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Ontario intends to become the first province to restrict the use of a controversial pesticide linked to bee deaths. (Peter Power for The Globe and Mail)
Ontario intends to become the first province to restrict the use of a controversial pesticide linked to bee deaths. (Peter Power for The Globe and Mail)

Pesticide linked to bee deaths to be restricted in Ontario Add to ...

Ontario intends to become the first province to restrict the use of a controversial pesticide linked to bee deaths, requiring farmers and other commercial growers to apply for permits to plant seeds treated with neonicotinoid insecticides.

The government wants to limit the blanket use of the seed treatment, while balancing the protection of insect pollinators with the needs of farmers to guard their crops and livelihoods against insects.

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The provincial agriculture ministry will soon begin holding meetings with farmers, beekeepers and pesticide makers with the goal of having a licensing system in place by the fall, when growers order seeds for next year.

“We are committed to working with stakeholders to develop a system that targets the use of neonicotinoid-treated seed only to areas or circumstances where there is demonstrated need,” said Jeff Leal, Ontario’s Minister of Agriculture, Food and Rural Affairs.

“Our intention is to work with the industry to move away from the widespread, indiscriminate use of neonicotinoid-based pesticides,” he said.

“Ideally, we would have a structure in place for the 2015 planting season – that is what we are working toward.”

Neonicotinoids, – neonics for short – protect seeds and plants from worms and other crop-destroying insects, and have been blamed by several studies and Health Canada for the widespread collapse in colonies of honey bees, butterflies and other pollinators.

Bees are exposed to neonicotinoids in two ways: by eating the pollen, or by ingesting or carrying back to the hive the neonic-infused field dust kicked up by the tractor and planter. A University of Saskatchewan biologist found the chemicals in the province’s streams, ditches and insects, and even up the food chain in birds. To reduce the dust, neonic suppliers such as Bayer AG and Syngenta have begun supplying the seeds with a wax-based lubricant, under the direction of Health Canada. But the lubricant, combined with modified planting machines, reduces dust by only 20 per cent.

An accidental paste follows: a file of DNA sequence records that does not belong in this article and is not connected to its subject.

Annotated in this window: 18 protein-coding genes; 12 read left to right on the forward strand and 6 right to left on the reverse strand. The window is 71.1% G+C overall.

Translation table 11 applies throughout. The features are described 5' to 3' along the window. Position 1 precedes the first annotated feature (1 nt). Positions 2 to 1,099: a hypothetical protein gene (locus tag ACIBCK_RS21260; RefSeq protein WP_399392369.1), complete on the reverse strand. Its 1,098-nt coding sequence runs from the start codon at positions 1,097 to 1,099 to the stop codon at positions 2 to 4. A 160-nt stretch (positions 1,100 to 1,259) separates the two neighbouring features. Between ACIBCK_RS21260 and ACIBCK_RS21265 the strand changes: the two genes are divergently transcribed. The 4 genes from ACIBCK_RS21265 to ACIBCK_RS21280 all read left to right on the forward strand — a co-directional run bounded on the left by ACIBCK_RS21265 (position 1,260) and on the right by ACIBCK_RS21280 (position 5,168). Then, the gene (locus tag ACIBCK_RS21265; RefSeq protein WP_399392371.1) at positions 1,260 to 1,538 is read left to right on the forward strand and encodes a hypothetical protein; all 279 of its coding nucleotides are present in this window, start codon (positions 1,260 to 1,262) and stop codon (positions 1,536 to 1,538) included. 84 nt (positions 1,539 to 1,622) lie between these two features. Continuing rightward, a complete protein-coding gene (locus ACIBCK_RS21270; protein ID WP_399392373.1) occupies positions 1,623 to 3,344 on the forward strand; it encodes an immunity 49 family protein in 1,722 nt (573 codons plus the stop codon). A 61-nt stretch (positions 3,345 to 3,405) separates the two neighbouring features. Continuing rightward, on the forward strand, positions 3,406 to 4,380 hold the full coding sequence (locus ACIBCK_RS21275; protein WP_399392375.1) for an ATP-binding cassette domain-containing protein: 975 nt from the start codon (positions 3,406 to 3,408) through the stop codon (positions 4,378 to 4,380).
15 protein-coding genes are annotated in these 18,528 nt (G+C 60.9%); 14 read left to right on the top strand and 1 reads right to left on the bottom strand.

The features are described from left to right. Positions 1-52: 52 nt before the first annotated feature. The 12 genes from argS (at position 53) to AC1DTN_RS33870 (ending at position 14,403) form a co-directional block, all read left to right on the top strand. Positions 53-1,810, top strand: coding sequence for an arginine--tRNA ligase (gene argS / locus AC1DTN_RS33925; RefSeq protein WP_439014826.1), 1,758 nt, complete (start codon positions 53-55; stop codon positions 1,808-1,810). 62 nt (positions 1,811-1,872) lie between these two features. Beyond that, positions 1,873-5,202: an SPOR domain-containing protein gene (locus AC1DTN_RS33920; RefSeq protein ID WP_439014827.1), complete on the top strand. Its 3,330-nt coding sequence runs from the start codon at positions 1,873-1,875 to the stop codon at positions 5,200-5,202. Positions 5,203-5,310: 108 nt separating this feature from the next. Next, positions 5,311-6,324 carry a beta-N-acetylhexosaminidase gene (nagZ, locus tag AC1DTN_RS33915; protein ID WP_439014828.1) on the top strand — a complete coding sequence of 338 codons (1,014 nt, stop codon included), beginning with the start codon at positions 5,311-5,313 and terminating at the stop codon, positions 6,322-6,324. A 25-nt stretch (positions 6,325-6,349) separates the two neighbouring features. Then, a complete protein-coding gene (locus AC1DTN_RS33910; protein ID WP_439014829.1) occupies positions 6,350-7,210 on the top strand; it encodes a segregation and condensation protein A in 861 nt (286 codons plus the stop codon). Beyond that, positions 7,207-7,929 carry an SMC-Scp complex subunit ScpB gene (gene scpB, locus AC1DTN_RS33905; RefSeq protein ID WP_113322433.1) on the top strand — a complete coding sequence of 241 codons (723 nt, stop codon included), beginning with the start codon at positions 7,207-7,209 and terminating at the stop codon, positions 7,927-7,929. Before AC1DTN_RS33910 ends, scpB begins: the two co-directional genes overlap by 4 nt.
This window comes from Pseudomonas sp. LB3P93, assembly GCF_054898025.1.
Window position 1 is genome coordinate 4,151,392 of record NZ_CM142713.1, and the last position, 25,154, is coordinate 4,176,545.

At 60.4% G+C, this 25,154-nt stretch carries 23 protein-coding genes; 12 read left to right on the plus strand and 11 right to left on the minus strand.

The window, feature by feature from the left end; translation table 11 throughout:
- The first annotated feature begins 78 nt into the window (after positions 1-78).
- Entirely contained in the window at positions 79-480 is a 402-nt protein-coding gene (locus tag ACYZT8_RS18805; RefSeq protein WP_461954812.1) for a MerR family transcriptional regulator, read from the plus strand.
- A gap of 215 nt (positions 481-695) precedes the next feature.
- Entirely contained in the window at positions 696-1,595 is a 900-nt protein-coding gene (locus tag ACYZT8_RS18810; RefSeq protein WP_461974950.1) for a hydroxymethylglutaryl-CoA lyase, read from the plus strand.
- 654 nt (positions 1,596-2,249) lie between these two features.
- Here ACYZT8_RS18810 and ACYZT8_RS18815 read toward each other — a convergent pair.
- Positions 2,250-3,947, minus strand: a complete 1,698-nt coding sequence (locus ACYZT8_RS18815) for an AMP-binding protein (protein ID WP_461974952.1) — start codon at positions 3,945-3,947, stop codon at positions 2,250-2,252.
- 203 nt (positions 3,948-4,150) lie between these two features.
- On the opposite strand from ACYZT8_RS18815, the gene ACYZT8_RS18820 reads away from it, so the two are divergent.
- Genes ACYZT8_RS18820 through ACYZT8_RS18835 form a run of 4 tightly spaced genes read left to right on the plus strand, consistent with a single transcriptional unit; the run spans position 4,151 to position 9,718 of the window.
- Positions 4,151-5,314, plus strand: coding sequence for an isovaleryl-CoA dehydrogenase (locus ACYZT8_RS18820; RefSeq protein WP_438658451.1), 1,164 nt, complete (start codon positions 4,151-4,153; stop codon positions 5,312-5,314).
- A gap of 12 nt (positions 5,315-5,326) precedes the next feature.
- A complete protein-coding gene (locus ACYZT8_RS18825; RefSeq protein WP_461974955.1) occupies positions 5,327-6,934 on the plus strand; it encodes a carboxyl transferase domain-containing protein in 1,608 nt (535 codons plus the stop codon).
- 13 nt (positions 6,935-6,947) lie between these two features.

The use of neonicotinoids has been banned temporarily in Europe, but are unregulated in Canada and the United States. Ontario does not have the power to ban pesticides, which are regulated by Health Canada, but the province can control or ban their sale.

The connection between bee deaths and the pesticides is murky. Some studies point to parasitic mites and viruses as the more likely causes of bee deaths, in addition to winter starvation and loss of habitat. Some say insects do not absorb lethal doses of the insecticide through pollen, though beekeepers and others maintain even small amounts can weaken bees and make them susceptible to other maladies. However, beekeepers in Western Canada have not seen their colonies collapse, even though their hives feed on the flowers of canola, a crop that is treated with neonicotinoids.

Most of the bee deaths have been concentrated in Ontario, a province with the warm summers best suited to growing corn, a grain used in biofuels and animal feed. Ontario grows more than 60 per cent of the country’s corn, and corn is thought to be most closely linked to the province’s bee deaths. The irregular shape and size of the seeds, combined with the compressed-air planters, make the planting process quite dusty.

Beekeepers in Ontario say their winter losses have risen to as high as 50 per cent from 15 per cent before neonicotinoids became popular, and many want the pesticide banned. However, that view is not shared by all beekeepers in the province, nor the Canadian Honey Council, which represents 7,000 apiarists across the country.

Rod Scarlett, executive director of the group said he welcomes a reduction in the use of neonicotinoids. But he doubts the effectiveness of a licensing system because farmers and government officials might not know at the beginning of the season where the pesticide is or isn’t needed.

“We want to ensure farmers don’t suffer,” Mr. Scarlett said in an interview from his office near Edmonton.

Growers of flowers, fruits and vegetables are also heavy users of the insecticide. Neonicotinoid proponents note the chemical is not absorbed by humans, and it is much more effective, cheaper and safer than the older insecticides it replaced.

“Even the crop protection companies will tell you neonics kills bees. They are designed to be an insecticide,” Mr. Scarlett said. “The bigger question in the mind of the Canadian Honey Council is, what’s next? How do we mitigate the risk? If that product isn’t available for farmers to use, do they go back to organophosphates, which are far worse for mammals and insects?”

Ontario is home to about 3,000 of the country’s 7,000 beekeepers. Most beekeepers know to keep their bees away from corn fields during planting. But given the prevalence of the crop, and the high density of Ontario’s farmland, this is often not possible, Mr. Scarlett said.

Ontario has taken other steps to support the honey industry, providing $105 per hive to those who lose 40 per cent of their bees, and committing $1.2-million to research on pollinator health and farming methods.

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